New research, linked once again to the discovery of metal Viking gaming pieces, has indicated a site just two miles away at the hamlet of Foremark as the site of the winter encampment. This suggests more about the scale of the invasion force and their consequent impact on the country. These significant archaeological and field work discoveries are set out in A new Viking site could rewrite the story of the ‘Great Heathen Army’


Friday, 11 September 2020

Downtime with the Vikings at Torksey


The MailOnline had a report the other day about the impending sale next week at auction of a complete set of ninth century pieces to play the strategy game Hnefatafl, together with a modern board to make play possible. The pieces had been found by a metal detector at the site of the Viking encampment from the winter of 871-2 at Torksey in Lincolnshire, and which lies on the banks of the river Trent. The illustrated article, which explains something of how the game was played, can be seen at Viking board game pieces uncovered with a metal detector go on sale

The overwintering at Torksey was no small event. The Great Army or the Great Heathen Army as the Anglo-Saxons described it had been ravaging eastern England since its landing in 867, and had overwhelmed the southern part of the Northumbrian kingdom in the battle of York in that first year. In 869 they had defeated and killed St Edmund in his East Anglian kingdom and they now moved northwards again to consider their options. Of the Anglo- Saxon kingdoms only Wessex, ruled by the newly acceded and youthful King Alfred remained as a political unit. Torksey became the Vikings headquarters for the ensuing winter. Their encampment is discussed in some detail at Viking Torksey: Inside the Great Army’s winter camp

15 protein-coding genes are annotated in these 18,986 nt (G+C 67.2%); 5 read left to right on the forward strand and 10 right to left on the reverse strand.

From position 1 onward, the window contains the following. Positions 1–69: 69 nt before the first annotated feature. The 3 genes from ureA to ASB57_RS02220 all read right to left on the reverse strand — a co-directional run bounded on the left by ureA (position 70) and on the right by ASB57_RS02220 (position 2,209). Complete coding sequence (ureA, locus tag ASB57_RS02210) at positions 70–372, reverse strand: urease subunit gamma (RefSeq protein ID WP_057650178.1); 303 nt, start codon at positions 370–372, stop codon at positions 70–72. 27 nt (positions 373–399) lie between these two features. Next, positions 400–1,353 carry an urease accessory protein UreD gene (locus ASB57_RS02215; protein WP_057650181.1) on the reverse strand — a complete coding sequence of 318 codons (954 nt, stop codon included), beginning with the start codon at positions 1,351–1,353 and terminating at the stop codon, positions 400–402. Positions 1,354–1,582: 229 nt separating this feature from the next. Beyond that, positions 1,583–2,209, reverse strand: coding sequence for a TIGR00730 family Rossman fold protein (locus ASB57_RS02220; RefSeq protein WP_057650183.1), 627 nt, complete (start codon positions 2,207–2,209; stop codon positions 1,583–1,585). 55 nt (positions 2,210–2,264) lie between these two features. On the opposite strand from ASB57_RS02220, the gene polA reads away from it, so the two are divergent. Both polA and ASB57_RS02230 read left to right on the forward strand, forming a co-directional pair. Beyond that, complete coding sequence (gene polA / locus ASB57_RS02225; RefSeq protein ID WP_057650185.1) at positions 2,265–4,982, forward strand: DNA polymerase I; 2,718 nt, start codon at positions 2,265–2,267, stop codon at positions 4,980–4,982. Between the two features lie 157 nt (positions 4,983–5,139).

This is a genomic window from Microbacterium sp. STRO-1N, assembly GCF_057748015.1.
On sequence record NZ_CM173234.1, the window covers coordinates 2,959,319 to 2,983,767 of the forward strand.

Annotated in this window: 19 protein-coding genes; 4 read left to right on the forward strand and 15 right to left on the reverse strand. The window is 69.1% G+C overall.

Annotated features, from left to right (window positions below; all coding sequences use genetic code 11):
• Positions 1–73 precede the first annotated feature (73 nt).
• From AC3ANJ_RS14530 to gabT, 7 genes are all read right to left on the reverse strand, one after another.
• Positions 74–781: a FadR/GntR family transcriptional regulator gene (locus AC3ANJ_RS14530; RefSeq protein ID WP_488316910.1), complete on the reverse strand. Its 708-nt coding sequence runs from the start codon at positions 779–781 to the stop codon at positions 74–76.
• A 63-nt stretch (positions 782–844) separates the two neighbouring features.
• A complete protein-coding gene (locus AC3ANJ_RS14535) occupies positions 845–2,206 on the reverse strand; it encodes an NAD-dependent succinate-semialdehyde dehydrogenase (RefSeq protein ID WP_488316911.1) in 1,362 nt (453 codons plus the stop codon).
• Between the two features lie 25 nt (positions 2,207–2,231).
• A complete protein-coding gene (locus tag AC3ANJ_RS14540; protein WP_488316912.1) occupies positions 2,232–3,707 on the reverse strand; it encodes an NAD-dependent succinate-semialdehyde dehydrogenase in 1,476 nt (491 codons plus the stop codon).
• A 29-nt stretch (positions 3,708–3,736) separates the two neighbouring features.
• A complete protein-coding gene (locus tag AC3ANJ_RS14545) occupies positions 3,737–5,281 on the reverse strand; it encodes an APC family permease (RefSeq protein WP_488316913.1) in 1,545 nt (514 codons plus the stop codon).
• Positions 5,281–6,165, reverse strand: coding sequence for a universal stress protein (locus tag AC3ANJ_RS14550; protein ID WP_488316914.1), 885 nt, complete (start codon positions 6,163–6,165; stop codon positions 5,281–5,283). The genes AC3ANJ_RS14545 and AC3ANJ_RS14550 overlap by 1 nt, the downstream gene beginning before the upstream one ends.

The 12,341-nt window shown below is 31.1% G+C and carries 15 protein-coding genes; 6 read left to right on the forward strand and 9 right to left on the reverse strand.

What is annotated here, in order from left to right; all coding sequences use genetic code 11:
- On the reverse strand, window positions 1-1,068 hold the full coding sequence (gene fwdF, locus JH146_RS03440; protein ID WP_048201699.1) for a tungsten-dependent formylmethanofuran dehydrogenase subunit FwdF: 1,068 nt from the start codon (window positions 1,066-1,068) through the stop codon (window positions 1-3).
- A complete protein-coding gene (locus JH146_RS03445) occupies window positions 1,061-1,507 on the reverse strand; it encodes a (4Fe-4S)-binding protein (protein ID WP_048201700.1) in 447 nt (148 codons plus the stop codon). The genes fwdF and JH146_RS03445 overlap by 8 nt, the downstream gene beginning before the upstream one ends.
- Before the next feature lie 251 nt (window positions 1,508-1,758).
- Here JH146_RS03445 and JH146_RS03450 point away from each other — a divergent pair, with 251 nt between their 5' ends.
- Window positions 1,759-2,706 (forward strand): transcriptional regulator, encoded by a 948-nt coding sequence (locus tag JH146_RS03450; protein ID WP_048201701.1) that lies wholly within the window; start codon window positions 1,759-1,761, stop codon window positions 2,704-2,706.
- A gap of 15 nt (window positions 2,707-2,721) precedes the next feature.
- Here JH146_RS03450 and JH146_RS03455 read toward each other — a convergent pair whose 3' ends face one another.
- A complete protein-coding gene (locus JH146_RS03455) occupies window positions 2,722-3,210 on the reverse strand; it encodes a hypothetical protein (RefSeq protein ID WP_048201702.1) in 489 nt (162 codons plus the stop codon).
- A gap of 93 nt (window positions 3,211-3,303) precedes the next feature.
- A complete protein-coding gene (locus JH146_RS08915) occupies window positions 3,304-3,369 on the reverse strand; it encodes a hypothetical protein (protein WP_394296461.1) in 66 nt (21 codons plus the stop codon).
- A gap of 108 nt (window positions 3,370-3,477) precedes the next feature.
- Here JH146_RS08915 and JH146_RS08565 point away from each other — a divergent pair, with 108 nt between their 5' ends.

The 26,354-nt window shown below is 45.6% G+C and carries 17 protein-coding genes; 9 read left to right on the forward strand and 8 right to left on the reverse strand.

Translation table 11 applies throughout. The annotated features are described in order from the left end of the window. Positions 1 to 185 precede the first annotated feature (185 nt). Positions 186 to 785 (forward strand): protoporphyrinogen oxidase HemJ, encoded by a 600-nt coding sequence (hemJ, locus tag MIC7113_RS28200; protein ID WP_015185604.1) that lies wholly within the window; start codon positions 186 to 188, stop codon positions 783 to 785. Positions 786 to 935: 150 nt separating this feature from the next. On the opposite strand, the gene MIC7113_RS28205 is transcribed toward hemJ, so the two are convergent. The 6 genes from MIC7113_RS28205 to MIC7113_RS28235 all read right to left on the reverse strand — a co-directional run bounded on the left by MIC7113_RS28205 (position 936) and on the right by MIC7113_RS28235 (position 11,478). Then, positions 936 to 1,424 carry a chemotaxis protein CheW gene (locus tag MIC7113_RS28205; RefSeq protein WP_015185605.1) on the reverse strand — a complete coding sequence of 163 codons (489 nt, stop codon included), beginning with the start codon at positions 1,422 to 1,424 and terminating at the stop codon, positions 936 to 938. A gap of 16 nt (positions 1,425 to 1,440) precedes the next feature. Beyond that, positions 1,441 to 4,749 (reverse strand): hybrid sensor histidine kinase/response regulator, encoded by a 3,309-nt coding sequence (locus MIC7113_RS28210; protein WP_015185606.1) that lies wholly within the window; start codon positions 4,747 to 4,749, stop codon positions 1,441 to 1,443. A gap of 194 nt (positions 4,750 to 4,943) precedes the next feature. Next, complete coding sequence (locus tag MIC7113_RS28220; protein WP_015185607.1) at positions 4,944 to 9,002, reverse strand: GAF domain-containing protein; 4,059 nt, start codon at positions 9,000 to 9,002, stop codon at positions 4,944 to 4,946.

Eventually in 876 the invaders settled and established a series of territories that later centuries were to term the Danelaw.

Torksey remained an important Trentside trading place and in 1086 was the third largest town in Lincolnshire. Today it is a small village, with a medieval church, the ruins of an Elizabethan manor house and an important Victorian railway bridge. There is an introduction at Torksey, Lincolnshire, History,

As opposed to the three churches of the eleventh century only one survives today. There are descriptions and pictures of St Peter’s at Torksey St Peter and at Torksey
from the Lincolnshire Churches blog. Amongst its surviving medieval features is a sheelanagig which is discussed at Torksey – The Sheela Na Gig Project



Wednesday, 9 September 2020

Face to face with Abbot John Wheathamstead


Facial reconstruction of skeletal remains is a skill which has enhanced our sense of the human reality of people in the past. Admittedly some are better than others, but I have several times in the past featured them on this blog.

The latest to come to my attention is from the St Albans cathedral website and is not just a face from the past, but that of a known individual, Abbot John Wheathampstead or as he might well have spelt it Whethamstede.  Born c.1392 he became a monk at St Albans, was elected Abbot in 1420 and served as such until 1440 when he retired. In 1451, on the death of his successor, the community re-elected him and he died as Abbot in 1465. It was during this second abbacy that the abbey witnessed the two battles of St Albans in 1455 and 1461.